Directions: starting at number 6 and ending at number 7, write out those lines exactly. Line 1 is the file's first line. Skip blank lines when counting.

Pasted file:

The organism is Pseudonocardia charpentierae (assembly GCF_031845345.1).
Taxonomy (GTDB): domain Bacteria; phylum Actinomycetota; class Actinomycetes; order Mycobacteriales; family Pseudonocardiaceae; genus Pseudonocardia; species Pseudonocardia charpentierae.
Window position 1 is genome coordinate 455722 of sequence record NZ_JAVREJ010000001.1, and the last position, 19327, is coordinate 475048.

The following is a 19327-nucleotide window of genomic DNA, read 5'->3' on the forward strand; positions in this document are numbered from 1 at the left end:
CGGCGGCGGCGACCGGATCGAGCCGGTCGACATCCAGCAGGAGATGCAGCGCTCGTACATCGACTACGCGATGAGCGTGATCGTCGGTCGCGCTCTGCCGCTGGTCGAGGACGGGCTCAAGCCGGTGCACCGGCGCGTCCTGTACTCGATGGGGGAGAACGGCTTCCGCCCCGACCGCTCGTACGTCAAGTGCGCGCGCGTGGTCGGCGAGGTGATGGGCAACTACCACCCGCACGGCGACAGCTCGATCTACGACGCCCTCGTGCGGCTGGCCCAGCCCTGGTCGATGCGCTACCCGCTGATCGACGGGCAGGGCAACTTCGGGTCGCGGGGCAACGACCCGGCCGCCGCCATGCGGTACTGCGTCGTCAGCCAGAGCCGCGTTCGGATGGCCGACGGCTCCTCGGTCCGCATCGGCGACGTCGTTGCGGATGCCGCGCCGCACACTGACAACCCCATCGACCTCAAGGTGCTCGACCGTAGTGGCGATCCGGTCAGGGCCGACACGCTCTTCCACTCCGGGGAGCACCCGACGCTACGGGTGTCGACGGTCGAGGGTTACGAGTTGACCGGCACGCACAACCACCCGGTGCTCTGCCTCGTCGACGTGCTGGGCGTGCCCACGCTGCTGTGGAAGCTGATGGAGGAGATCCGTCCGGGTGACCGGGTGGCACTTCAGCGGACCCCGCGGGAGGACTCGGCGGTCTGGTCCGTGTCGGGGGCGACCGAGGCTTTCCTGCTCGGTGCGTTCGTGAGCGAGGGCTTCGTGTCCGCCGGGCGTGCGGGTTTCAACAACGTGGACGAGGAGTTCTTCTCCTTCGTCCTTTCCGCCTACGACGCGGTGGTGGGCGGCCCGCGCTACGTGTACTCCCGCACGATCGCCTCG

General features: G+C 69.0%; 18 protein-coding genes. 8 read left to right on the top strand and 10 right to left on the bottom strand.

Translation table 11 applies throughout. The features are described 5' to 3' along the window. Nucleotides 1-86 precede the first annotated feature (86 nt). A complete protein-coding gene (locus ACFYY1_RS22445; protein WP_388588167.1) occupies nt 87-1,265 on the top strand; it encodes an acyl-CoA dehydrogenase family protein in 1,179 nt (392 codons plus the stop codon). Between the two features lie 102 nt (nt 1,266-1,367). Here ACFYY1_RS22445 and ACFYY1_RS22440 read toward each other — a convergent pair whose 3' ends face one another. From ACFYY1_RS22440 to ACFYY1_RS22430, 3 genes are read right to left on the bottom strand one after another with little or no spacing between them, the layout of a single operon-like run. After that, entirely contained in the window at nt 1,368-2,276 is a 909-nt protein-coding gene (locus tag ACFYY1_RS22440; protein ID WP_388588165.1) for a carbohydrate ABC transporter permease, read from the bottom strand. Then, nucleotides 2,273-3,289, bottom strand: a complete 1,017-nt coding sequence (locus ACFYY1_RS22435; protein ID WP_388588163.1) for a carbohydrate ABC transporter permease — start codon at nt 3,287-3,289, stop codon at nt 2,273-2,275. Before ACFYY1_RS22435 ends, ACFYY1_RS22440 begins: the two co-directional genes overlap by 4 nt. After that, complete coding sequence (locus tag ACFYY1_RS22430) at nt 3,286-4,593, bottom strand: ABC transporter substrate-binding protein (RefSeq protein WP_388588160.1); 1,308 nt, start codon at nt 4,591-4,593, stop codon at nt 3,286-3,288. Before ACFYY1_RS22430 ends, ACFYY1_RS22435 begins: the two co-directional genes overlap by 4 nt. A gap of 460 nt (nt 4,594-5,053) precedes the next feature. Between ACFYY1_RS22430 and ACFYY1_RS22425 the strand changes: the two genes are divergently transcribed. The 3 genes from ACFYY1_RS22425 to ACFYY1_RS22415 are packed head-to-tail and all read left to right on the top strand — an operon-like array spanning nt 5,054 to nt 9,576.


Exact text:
General features: G+C 69.0%; 18 protein-coding genes. 8 read left to right on the top strand and 10 right to left on the bottom strand.

Translation table 11 applies throughout. The features are described 5' to 3' along the window. Nucleotides 1-86 precede the first annotated feature (86 nt). A complete protein-coding gene (locus ACFYY1_RS22445; protein WP_388588167.1) occupies nt 87-1,265 on the top strand; it encodes an acyl-CoA dehydrogenase family protein in 1,179 nt (392 codons plus the stop codon). Between the two features lie 102 nt (nt 1,266-1,367). Here ACFYY1_RS22445 and ACFYY1_RS22440 read toward each other — a convergent pair whose 3' ends face one another. From ACFYY1_RS22440 to ACFYY1_RS22430, 3 genes are read right to left on the bottom strand one after another with little or no spacing between them, the layout of a single operon-like run. After that, entirely contained in the window at nt 1,368-2,276 is a 909-nt protein-coding gene (locus tag ACFYY1_RS22440; protein ID WP_388588165.1) for a carbohydrate ABC transporter permease, read from the bottom strand. Then, nucleotides 2,273-3,289, bottom strand: a complete 1,017-nt coding sequence (locus ACFYY1_RS22435; protein ID WP_388588163.1) for a carbohydrate ABC transporter permease — start codon at nt 3,287-3,289, stop codon at nt 2,273-2,275. Before ACFYY1_RS22435 ends, ACFYY1_RS22440 begins: the two co-directional genes overlap by 4 nt. After that, complete coding sequence (locus tag ACFYY1_RS22430) at nt 3,286-4,593, bottom strand: ABC transporter substrate-binding protein (RefSeq protein WP_388588160.1); 1,308 nt, start codon at nt 4,591-4,593, stop codon at nt 3,286-3,288. Before ACFYY1_RS22430 ends, ACFYY1_RS22435 begins: the two co-directional genes overlap by 4 nt. A gap of 460 nt (nt 4,594-5,053) precedes the next feature. Between ACFYY1_RS22430 and ACFYY1_RS22425 the strand changes: the two genes are divergently transcribed. The 3 genes from ACFYY1_RS22425 to ACFYY1_RS22415 are packed head-to-tail and all read left to right on the top strand — an operon-like array spanning nt 5,054 to nt 9,576.